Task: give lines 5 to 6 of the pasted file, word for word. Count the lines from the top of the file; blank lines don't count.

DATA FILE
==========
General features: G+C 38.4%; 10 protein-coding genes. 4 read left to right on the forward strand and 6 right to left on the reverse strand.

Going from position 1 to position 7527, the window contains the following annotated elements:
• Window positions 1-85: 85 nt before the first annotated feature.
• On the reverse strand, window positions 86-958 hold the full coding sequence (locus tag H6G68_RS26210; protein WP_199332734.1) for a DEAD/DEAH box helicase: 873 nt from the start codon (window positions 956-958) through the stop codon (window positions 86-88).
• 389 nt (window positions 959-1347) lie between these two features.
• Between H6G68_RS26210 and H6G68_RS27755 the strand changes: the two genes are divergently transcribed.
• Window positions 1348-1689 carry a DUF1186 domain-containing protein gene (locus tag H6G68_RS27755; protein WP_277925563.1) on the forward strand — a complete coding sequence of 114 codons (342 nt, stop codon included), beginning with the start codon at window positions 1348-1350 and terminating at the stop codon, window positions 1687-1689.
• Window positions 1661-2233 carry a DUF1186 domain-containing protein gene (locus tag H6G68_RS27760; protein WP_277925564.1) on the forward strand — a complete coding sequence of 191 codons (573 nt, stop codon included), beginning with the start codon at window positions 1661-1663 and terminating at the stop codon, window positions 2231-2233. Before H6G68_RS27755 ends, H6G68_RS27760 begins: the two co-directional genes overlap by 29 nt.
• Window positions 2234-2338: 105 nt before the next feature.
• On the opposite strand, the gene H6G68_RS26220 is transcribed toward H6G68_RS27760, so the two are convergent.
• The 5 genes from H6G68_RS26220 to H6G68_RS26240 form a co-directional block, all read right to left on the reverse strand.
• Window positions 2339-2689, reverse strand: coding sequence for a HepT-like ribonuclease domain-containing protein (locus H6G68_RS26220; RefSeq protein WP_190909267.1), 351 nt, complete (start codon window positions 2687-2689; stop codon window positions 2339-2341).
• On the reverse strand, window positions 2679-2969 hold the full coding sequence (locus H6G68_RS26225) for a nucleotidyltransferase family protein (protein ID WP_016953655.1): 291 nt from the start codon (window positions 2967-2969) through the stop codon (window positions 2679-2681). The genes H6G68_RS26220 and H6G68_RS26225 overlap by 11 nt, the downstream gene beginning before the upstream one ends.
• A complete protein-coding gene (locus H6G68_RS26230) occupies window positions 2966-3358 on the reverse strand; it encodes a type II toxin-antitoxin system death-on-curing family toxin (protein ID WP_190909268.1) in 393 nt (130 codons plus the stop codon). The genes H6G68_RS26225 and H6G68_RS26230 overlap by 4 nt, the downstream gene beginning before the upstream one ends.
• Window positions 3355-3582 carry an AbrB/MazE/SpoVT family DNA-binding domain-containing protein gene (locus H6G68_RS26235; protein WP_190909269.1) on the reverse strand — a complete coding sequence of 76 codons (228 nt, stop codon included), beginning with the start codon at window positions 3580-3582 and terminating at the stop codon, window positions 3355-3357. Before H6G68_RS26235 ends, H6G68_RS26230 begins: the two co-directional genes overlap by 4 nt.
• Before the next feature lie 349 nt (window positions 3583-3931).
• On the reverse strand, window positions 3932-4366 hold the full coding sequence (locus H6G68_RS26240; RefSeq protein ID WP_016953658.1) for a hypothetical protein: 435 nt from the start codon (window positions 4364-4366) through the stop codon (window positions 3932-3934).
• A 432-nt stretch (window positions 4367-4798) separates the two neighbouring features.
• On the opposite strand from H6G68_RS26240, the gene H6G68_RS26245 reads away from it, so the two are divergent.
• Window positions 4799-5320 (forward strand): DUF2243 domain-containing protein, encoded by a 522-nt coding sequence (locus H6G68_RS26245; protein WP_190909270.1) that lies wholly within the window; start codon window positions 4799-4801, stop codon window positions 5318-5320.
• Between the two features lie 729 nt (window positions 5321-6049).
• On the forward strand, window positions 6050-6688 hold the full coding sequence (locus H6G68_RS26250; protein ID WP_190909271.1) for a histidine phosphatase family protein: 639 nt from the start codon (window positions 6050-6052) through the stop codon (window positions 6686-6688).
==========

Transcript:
• 389 nt (window positions 959-1347) lie between these two features.
• Between H6G68_RS26210 and H6G68_RS27755 the strand changes: the two genes are divergently transcribed.